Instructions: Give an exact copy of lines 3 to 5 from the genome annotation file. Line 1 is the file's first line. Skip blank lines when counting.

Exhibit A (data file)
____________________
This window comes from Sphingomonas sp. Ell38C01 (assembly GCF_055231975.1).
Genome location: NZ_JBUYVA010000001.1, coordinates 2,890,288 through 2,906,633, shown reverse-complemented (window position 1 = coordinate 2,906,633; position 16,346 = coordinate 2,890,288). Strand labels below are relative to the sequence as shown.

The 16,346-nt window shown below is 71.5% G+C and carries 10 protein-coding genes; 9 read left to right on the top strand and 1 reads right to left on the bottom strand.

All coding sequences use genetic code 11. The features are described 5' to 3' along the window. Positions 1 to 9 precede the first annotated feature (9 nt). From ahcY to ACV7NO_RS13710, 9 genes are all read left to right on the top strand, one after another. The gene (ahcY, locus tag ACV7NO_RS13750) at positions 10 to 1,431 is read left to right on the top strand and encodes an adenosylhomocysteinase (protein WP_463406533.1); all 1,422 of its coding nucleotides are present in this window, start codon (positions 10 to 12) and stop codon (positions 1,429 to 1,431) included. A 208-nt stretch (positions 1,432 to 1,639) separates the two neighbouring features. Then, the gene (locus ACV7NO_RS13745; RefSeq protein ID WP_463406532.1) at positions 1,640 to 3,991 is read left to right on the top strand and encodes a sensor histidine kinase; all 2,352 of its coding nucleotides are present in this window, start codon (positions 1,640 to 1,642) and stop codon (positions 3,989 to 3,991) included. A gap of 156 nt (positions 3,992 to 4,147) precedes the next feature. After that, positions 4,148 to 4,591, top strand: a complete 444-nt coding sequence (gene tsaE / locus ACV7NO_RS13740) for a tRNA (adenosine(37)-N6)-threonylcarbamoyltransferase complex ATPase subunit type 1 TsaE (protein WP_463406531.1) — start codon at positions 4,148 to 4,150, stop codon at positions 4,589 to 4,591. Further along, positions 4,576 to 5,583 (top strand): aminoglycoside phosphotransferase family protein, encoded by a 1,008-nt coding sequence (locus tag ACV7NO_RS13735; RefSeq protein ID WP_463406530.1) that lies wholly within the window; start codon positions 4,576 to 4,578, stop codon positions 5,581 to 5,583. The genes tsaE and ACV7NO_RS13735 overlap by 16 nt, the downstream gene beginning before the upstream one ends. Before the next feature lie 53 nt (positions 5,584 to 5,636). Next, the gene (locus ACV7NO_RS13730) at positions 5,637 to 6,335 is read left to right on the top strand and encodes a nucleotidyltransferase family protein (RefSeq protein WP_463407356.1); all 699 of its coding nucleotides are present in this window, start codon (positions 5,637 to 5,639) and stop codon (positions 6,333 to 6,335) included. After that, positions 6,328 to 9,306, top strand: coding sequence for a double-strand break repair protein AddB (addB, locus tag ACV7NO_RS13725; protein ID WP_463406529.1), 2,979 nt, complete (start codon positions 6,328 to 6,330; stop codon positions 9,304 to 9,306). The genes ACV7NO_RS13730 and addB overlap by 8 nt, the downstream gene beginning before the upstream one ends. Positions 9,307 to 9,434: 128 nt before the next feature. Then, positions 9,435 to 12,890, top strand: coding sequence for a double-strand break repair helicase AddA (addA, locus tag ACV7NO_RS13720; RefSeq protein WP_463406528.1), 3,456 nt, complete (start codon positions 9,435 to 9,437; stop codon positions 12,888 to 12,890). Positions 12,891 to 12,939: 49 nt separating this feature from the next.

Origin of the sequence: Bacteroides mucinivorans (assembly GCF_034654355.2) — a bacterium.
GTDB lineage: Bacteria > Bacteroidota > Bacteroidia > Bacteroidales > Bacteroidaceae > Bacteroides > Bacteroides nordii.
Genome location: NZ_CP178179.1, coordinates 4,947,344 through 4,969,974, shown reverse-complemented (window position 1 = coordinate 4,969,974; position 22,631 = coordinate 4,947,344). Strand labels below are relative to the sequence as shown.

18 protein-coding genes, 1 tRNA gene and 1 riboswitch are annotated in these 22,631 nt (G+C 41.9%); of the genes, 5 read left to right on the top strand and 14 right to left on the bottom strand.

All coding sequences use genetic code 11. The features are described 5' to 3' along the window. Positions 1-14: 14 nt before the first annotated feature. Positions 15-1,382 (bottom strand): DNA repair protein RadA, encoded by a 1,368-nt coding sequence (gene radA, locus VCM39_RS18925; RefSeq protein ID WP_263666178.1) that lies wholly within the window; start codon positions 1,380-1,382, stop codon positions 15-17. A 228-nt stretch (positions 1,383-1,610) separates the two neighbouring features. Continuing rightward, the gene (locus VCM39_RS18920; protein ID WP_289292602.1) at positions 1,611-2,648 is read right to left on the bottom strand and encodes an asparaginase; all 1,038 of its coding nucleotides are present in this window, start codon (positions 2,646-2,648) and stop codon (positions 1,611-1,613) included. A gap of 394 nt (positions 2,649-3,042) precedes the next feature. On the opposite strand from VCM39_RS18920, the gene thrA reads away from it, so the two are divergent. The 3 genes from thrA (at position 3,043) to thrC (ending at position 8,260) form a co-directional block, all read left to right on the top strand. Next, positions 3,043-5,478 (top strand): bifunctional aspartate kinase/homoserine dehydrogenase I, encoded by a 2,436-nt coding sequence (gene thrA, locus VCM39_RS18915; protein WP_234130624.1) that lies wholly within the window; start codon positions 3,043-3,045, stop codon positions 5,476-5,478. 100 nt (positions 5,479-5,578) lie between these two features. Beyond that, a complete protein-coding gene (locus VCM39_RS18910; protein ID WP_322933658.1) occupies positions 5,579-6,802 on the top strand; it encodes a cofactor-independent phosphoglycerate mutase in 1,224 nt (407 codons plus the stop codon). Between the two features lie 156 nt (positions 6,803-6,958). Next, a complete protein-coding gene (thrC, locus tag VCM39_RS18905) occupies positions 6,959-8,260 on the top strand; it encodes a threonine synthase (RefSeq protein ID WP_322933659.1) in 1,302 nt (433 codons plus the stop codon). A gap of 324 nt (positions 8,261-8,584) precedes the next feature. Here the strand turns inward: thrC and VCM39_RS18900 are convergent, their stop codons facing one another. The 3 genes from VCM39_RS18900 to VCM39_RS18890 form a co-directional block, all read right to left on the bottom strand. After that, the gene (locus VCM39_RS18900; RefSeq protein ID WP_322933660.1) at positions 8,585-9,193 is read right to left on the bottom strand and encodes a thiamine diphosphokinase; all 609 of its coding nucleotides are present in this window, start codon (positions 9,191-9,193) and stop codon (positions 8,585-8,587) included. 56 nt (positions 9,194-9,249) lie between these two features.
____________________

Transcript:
The 16,346-nt window shown below is 71.5% G+C and carries 10 protein-coding genes; 9 read left to right on the top strand and 1 reads right to left on the bottom strand.

All coding sequences use genetic code 11. The features are described 5' to 3' along the window. Positions 1 to 9 precede the first annotated feature (9 nt). From ahcY to ACV7NO_RS13710, 9 genes are all read left to right on the top strand, one after another. The gene (ahcY, locus tag ACV7NO_RS13750) at positions 10 to 1,431 is read left to right on the top strand and encodes an adenosylhomocysteinase (protein WP_463406533.1); all 1,422 of its coding nucleotides are present in this window, start codon (positions 10 to 12) and stop codon (positions 1,429 to 1,431) included. A 208-nt stretch (positions 1,432 to 1,639) separates the two neighbouring features. Then, the gene (locus ACV7NO_RS13745; RefSeq protein ID WP_463406532.1) at positions 1,640 to 3,991 is read left to right on the top strand and encodes a sensor histidine kinase; all 2,352 of its coding nucleotides are present in this window, start codon (positions 1,640 to 1,642) and stop codon (positions 3,989 to 3,991) included. A gap of 156 nt (positions 3,992 to 4,147) precedes the next feature. After that, positions 4,148 to 4,591, top strand: a complete 444-nt coding sequence (gene tsaE / locus ACV7NO_RS13740) for a tRNA (adenosine(37)-N6)-threonylcarbamoyltransferase complex ATPase subunit type 1 TsaE (protein WP_463406531.1) — start codon at positions 4,148 to 4,150, stop codon at positions 4,589 to 4,591. Further along, positions 4,576 to 5,583 (top strand): aminoglycoside phosphotransferase family protein, encoded by a 1,008-nt coding sequence (locus tag ACV7NO_RS13735; RefSeq protein ID WP_463406530.1) that lies wholly within the window; start codon positions 4,576 to 4,578, stop codon positions 5,581 to 5,583. The genes tsaE and ACV7NO_RS13735 overlap by 16 nt, the downstream gene beginning before the upstream one ends. Before the next feature lie 53 nt (positions 5,584 to 5,636). Next, the gene (locus ACV7NO_RS13730) at positions 5,637 to 6,335 is read left to right on the top strand and encodes a nucleotidyltransferase family protein (RefSeq protein WP_463407356.1); all 699 of its coding nucleotides are present in this window, start codon (positions 5,637 to 5,639) and stop codon (positions 6,333 to 6,335) included. After that, positions 6,328 to 9,306, top strand: coding sequence for a double-strand break repair protein AddB (addB, locus tag ACV7NO_RS13725; protein ID WP_463406529.1), 2,979 nt, complete (start codon positions 6,328 to 6,330; stop codon positions 9,304 to 9,306). The genes ACV7NO_RS13730 and addB overlap by 8 nt, the downstream gene beginning before the upstream one ends. Positions 9,307 to 9,434: 128 nt before the next feature. Then, positions 9,435 to 12,890, top strand: coding sequence for a double-strand break repair helicase AddA (addA, locus tag ACV7NO_RS13720; RefSeq protein WP_463406528.1), 3,456 nt, complete (start codon positions 9,435 to 9,437; stop codon positions 12,888 to 12,890). Positions 12,891 to 12,939: 49 nt separating this feature from the next.

Origin of the sequence: Bacteroides mucinivorans (assembly GCF_034654355.2) — a bacterium.